The Louisiana Senate passed several bills to improve Louisiana’s criminal justice system, including a bill to make probation less costly for both the state and offenders.
Other bills would adjust the juvenile probation procedure and provide released prisoners letters verifying where they had served their time.
The measures had already been approved by the House and now go to the governor for his approval.
House Bill 643, sponsored by Monroe Democratic Rep. Frederick Jones, allows the parole board to reduce the level of supervision at which a parolee is monitored, potentially reducing the cost of probation for the state and reducing the number of fees that have to be paid by the parolee.
Sen. Katrina Jackson, D-Monroe, spoke in support of the legislation, which does not decrease anyone’s parole time. HB643 helps “lighten the level of supervision after so much time and also lighten the cost of supervision after so much time, which helps both the state and the offenders with the cost,” she said.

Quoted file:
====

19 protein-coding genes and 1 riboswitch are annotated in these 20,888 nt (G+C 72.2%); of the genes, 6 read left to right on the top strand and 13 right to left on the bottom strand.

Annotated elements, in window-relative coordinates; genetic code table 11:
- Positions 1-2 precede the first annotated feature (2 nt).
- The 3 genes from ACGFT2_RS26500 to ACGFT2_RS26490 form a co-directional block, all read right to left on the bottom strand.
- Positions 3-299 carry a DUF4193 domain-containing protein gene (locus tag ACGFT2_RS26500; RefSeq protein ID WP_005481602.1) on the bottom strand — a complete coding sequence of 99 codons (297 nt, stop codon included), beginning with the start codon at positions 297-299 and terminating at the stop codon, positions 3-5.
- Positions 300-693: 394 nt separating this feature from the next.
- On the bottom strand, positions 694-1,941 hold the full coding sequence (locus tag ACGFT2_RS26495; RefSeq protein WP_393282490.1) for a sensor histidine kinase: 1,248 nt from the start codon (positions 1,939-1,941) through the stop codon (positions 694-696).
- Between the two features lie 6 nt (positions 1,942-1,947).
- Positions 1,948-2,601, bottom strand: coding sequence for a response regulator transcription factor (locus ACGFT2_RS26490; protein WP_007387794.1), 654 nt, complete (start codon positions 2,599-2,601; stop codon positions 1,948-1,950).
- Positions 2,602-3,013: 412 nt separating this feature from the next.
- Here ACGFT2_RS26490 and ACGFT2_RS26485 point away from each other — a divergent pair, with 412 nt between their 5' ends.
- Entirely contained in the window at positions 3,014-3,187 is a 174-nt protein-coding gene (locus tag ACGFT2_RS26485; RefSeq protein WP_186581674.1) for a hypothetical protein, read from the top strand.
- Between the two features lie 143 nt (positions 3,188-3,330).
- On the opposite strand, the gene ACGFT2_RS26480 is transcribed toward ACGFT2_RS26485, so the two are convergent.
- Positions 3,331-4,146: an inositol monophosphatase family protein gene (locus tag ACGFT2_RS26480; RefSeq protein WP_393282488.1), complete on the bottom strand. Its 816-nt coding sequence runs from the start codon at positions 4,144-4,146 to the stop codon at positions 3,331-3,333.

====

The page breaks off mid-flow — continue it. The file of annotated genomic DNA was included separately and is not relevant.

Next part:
Under HB643, the parole board can reconsider a nonviolent offender’s terms of probation after three years of parole. For violent offenders, the time frame is seven years. After the offender has completed the required time, the board can reduce the number of meetings that the offender is required to have with his or her probation officer per month.
Jackson said district attorneys have voiced support for the bill. It passed with 35 yeas and 2 nays.
The Senate also swiftly voted 33-0 in favor of House Bill 453, which ensures a minimum of three days’ notice before a court can make a change to a juvenile’s probation. Sen. Rick Ward, R-Port Allen, said the bill gives prosecutors time to look over any changes.
By Kathleen Peppo
LSU Manship School News Service